The dominant role of mergers in the size evolution of massive early-type galaxies sincez ~  1

Coppa, G.;
2012

Abstract

Aims. The role of galaxy mergers in massive galaxy evolution, and in particular to mass assembly and size growth, remains an open question. In this paper we measure the merger fraction and rate, both minor and major, of massive early-type galaxies (M-star >= 10(11) M-circle dot) in the COSMOS field, and study their role in mass and size evolution.Methods. We used the 30-band photometric catalogue in COSMOS, complemented with the spectroscopy of the zCOSMOS survey, to define close pairs with a separation on the sky plane 10 h(-1) kpc <= r(p) <= 30 h(-1) kpc and a relative velocity Delta v <= 500 km s(-1) in redshift space. We measured both major (stellar mass ratio mu = M-star,M-2/M-star,M-1 >= 1/4) and minor (1/10 <= mu < 1/4) merger fractions of massive galaxies, and studied their dependence on redshift and on morphology (early types vs. late types).Results. The merger fraction and rate of massive galaxies evolves as a power-law (1 + z)(n), with major mergers increasing with redshift, n(MM) = 1.4, and minor mergers showing little evolution, n(mm) similar to 0. When split by their morphology, the minor merger fraction for early-type galaxies (ETGs) is higher by a factor of three than that for late-type galaxies (LTGs), and both are nearly constant with redshift. The fraction of major mergers for massive LTGs evolves faster (n(MM)(LT) similar to 4) than for ETGs (n(MM)(ET) = 1.8).Conclusions. Our results show that massive ETGs have undergone 0.89 mergers (0.43 major and 0.46 minor) since z similar to 1, leading to a mass growth of similar to 30%. We find that mu >= 1/10 mergers can explain similar to 55% of the observed size evolution of these galaxies since z similar to 1. Another similar to 20% is due to the progenitor bias (younger galaxies are more extended) and we estimate that very minor mergers (mu < 1/10) could contribute with an extra similar to 20%. The remaining similar to 5% should come from other processes (e. g., adiabatic expansion or observational effects). This picture also reproduces the mass growth and the velocity dispersion evolution of these galaxies. We conclude from these results, and after exploring all the possible uncertainties in our picture, that merging is the main contributor to the size evolution of massive ETGs at z less than or similar to 1, accounting for similar to 50-75% of that evolution in the last 8 Gyr. Nearly half of the evolution due to mergers is related to minor (mu < 1/4) events.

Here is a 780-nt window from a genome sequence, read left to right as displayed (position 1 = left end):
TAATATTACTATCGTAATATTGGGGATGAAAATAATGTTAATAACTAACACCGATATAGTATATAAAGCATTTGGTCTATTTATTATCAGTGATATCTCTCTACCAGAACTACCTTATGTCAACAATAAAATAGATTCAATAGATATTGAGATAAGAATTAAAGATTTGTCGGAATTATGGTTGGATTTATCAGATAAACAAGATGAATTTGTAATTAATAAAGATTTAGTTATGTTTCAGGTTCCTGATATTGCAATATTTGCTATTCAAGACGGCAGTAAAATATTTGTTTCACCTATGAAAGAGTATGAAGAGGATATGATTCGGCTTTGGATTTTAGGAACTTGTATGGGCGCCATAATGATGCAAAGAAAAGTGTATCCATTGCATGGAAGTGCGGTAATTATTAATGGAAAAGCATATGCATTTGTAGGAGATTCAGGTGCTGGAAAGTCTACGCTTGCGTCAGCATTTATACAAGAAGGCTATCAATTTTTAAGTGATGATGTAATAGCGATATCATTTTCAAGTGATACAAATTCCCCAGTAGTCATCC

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Utilizza questo identificativo per citare o creare un link a questo documento: http://hdl.handle.net/11696/71501